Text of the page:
? Weather: Winds gusting over 75 mph were causing extensive snow redistribution and slab formation at the time of the accident. Snow-pluming along the ridges above the accident site and elsewhere could be clearly seen from the road. Lower elevation winds were cross-loading the accident site. Temperatures in the area had risen from near 0? the day before to 48? F at the time of the accident.
? Human: The victim was a local familiar with the area and skilled at operating his machine (Yamaha Mt. Max) in steep terrain, but along with others in the area, did not heed widespread clues indicating instability. He traveled alone, carried no avalanche rescue equipment, and had no known previous avalanche education. Because it was a holiday weekend, all three of the nearby parking lots were filled to capacity, despite the strong winds.
After the rescue attempt was called off on December 26th, a formal rescue was organized for the 27th, using the Motherlode Lodge as a staging area. Alaska Department of Transportation and Public Facilities artillery was used to test the stability of the snow and make the approach and accident site safe for rescuers. Approximately a dozen rounds of ammunition were fired, bringing down at least 2 slides, one of which covered the accident site (roughly 150' X 150') with an additional 4-8' of debris. Roughly 75 probers and 2 dog teams, transported by about 25 snowmachiners, searched the area all day in moderate snow accompanied by 35 mph winds. Three snowcats with blades were used to trench the area where debris depths exceeded 24 feet. Searchers then probed the trenches and side walls. Alaska State Troopers, Alaska State Parks, Alaska Search and Rescue Dogs, Alaska Search, Rescue, and Recovery Team, Nordic Ski Patrol, Mat-Su Motor Mushers, Glacier Snowcat, Alaska Mountain Rescue Group, Alaska Mountain Safety Center, the Red Cross, and numerous individuals, including Coyne's family and friends, participated in the search.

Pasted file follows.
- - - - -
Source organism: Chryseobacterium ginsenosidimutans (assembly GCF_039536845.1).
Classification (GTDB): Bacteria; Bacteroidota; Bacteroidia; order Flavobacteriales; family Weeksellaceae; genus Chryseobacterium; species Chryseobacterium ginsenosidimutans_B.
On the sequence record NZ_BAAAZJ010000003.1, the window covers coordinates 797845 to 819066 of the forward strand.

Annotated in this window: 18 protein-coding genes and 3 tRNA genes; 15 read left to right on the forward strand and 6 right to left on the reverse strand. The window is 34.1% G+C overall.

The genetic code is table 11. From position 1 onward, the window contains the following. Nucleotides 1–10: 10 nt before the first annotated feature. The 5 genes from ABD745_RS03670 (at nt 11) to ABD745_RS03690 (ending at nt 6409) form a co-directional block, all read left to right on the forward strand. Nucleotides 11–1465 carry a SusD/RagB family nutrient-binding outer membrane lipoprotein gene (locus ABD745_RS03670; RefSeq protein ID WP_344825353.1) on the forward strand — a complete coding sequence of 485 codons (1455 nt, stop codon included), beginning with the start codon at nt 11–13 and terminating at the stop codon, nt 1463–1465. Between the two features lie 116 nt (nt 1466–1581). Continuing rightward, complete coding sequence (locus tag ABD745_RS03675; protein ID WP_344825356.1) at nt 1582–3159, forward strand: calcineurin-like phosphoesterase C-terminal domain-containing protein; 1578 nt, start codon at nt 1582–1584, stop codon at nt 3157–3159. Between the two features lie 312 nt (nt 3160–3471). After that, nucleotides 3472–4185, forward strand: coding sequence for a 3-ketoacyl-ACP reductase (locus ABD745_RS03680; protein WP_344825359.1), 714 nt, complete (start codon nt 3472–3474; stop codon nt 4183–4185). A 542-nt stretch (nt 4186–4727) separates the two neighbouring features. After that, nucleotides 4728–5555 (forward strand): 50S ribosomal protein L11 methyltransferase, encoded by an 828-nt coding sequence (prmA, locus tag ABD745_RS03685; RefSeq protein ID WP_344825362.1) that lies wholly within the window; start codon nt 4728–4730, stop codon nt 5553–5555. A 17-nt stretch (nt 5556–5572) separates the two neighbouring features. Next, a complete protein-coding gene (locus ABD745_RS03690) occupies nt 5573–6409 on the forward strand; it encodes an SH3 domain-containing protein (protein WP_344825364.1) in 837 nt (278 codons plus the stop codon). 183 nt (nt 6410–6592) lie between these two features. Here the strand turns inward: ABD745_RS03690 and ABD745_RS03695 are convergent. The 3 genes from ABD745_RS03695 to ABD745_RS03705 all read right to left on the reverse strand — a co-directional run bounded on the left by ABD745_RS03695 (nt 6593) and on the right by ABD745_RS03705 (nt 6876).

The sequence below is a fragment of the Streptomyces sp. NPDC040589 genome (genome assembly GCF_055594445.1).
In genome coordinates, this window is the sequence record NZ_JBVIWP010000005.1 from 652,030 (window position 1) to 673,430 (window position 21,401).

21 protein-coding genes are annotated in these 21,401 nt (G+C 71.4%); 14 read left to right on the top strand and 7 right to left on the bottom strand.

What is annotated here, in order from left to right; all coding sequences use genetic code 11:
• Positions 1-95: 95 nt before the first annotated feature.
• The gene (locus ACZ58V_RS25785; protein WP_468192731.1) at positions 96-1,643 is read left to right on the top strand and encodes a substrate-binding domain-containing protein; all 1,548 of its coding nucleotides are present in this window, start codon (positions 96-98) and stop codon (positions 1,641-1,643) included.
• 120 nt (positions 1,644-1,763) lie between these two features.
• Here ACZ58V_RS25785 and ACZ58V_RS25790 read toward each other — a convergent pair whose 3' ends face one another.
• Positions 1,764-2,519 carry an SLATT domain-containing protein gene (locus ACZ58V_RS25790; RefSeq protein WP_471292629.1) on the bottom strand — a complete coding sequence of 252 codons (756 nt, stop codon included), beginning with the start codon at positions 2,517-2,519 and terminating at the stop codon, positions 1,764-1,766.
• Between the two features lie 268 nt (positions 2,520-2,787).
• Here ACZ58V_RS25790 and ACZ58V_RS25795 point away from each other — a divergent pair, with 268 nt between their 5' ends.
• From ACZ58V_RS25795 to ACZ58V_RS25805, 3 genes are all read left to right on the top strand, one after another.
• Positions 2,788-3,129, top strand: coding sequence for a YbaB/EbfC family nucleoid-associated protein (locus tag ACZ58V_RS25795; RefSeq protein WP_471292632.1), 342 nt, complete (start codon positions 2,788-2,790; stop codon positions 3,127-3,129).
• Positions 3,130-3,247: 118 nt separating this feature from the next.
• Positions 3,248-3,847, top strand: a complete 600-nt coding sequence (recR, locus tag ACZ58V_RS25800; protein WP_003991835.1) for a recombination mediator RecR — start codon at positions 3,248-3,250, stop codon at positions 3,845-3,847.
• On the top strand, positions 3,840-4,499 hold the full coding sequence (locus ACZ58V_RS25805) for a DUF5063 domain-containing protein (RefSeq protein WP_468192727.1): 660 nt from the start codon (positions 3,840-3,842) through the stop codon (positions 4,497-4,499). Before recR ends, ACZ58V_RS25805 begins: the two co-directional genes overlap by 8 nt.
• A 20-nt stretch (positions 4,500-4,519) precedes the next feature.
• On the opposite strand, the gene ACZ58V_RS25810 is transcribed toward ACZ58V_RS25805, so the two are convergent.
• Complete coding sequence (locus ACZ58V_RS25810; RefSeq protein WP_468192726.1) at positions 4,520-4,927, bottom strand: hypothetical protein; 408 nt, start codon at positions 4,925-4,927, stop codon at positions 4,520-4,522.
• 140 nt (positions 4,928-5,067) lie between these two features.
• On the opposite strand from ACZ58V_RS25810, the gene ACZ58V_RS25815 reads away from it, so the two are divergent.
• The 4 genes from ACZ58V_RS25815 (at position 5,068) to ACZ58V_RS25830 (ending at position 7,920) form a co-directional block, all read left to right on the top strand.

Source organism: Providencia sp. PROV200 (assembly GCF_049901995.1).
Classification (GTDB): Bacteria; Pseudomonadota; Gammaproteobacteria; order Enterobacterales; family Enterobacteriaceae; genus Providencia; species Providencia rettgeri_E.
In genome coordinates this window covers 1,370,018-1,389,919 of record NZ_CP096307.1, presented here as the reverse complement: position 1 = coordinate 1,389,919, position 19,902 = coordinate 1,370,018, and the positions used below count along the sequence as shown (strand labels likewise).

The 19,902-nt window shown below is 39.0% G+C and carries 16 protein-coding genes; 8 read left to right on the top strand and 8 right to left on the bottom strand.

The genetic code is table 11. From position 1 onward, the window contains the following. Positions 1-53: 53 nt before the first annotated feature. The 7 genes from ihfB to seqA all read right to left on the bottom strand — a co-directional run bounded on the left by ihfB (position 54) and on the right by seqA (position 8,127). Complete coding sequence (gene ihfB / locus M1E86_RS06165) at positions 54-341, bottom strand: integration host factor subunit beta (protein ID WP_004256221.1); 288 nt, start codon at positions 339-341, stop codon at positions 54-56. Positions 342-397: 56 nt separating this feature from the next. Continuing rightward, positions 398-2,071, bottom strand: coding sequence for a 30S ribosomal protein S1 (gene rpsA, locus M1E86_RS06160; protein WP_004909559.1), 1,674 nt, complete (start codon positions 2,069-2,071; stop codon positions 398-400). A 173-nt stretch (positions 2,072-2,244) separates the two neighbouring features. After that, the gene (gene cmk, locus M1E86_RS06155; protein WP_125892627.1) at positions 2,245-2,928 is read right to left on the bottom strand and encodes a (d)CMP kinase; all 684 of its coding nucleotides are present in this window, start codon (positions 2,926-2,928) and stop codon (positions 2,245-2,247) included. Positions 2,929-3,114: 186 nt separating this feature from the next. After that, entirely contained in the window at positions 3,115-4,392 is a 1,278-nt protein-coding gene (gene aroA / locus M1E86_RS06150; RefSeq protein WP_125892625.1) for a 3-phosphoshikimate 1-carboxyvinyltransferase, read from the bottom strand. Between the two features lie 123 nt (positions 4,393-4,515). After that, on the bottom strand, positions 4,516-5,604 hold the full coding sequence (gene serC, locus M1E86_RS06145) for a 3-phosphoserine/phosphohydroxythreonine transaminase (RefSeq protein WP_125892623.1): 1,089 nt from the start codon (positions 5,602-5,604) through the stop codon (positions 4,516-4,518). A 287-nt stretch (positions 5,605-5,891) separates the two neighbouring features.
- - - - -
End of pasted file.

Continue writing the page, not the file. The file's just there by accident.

By 5:30 p.m. on 27 December, Coyne was located by probers. He had originally been buried under 7-8 feet of snow, with 4-6 feet of additional debris from the second slide. He was nearly midway in the runout zone on the east side. Coyne was found on his back, head downhill, diagonal to the fall line, with both arms stretched out in front of him, pointing towards the snow surface. His visor on his helmet was up. Coyne may have sustained mechanical injuries but this is unknown. He died instantly as indicated by his deep burial, lack of an air pocket, and the absence of an ice mask in front of his face.
Comments: In the United States, there has never been a documented live recovery when a backcountry traveler has been buried deeper than 7 feet because of the weight of the debris, the absence of surface clues, and the time it takes to remove the snow. It is worth noting that an avalanche beacon would not have changed the outcome of this accident. Search efforts for Coyne were hampered not only by deep debris deposits and near-blizzard conditions, but by the antagonistic actions of several family members. Three law enforcement officers responded to the scene as a precaution.
Historically, three others (miners) have been killed by avalanches on Skyscraper Peak and, more recently, two backcountry travelers (a snowboarder and skier) died in separate avalanche accidents in April Bowl across the valley.